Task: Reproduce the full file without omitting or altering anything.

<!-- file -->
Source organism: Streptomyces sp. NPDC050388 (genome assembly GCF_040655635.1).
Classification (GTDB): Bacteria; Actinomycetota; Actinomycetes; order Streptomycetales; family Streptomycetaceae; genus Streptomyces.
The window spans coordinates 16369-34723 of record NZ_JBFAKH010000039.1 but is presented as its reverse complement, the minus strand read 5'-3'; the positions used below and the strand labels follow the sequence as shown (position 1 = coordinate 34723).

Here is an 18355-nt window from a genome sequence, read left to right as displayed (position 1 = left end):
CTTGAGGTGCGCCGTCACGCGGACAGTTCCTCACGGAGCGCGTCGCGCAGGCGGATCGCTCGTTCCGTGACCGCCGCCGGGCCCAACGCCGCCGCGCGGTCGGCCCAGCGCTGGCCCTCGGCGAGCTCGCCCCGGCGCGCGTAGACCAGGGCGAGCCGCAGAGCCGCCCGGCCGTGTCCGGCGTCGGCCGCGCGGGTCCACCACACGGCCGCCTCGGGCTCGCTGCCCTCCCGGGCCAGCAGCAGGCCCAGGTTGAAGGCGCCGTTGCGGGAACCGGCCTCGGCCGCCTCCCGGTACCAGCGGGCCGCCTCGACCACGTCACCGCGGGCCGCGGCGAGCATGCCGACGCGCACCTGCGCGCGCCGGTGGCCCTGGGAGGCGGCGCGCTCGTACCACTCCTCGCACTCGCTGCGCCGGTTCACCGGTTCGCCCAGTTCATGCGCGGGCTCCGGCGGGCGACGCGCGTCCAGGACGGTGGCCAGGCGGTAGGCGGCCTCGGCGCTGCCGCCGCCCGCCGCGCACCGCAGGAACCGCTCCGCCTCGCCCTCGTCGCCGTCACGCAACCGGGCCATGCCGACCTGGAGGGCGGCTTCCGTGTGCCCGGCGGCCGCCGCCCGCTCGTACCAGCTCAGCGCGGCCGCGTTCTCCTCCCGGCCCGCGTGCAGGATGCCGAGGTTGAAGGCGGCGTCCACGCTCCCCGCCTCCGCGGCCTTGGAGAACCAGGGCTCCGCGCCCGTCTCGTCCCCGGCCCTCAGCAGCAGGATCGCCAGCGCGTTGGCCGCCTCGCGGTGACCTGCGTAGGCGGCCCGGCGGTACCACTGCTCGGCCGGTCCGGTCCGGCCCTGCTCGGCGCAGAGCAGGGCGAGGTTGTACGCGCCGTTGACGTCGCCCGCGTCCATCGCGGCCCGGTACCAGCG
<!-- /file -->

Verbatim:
Source organism: Streptomyces sp. NPDC050388 (genome assembly GCF_040655635.1).
Classification (GTDB): Bacteria; Actinomycetota; Actinomycetes; order Streptomycetales; family Streptomycetaceae; genus Streptomyces.
The window spans coordinates 16369-34723 of record NZ_JBFAKH010000039.1 but is presented as its reverse complement, the minus strand read 5'-3'; the positions used below and the strand labels follow the sequence as shown (position 1 = coordinate 34723).

Here is an 18355-nt window from a genome sequence, read left to right as displayed (position 1 = left end):
CTTGAGGTGCGCCGTCACGCGGACAGTTCCTCACGGAGCGCGTCGCGCAGGCGGATCGCTCGTTCCGTGACCGCCGCCGGGCCCAACGCCGCCGCGCGGTCGGCCCAGCGCTGGCCCTCGGCGAGCTCGCCCCGGCGCGCGTAGACCAGGGCGAGCCGCAGAGCCGCCCGGCCGTGTCCGGCGTCGGCCGCGCGGGTCCACCACACGGCCGCCTCGGGCTCGCTGCCCTCCCGGGCCAGCAGCAGGCCCAGGTTGAAGGCGCCGTTGCGGGAACCGGCCTCGGCCGCCTCCCGGTACCAGCGGGCCGCCTCGACCACGTCACCGCGGGCCGCGGCGAGCATGCCGACGCGCACCTGCGCGCGCCGGTGGCCCTGGGAGGCGGCGCGCTCGTACCACTCCTCGCACTCGCTGCGCCGGTTCACCGGTTCGCCCAGTTCATGCGCGGGCTCCGGCGGGCGACGCGCGTCCAGGACGGTGGCCAGGCGGTAGGCGGCCTCGGCGCTGCCGCCGCCCGCCGCGCACCGCAGGAACCGCTCCGCCTCGCCCTCGTCGCCGTCACGCAACCGGGCCATGCCGACCTGGAGGGCGGCTTCCGTGTGCCCGGCGGCCGCCGCCCGCTCGTACCAGCTCAGCGCGGCCGCGTTCTCCTCCCGGCCCGCGTGCAGGATGCCGAGGTTGAAGGCGGCGTCCACGCTCCCCGCCTCCGCGGCCTTGGAGAACCAGGGCTCCGCGCCCGTCTCGTCCCCGGCCCTCAGCAGCAGGATCGCCAGCGCGTTGGCCGCCTCGCGGTGACCTGCGTAGGCGGCCCGGCGGTACCACTGCTCGGCCGGTCCGGTCCGGCCCTGCTCGGCGCAGAGCAGGGCGAGGTTGTACGCGCCGTTGACGTCGCCCGCGTCCATCGCGGCCCGGTACCAGCG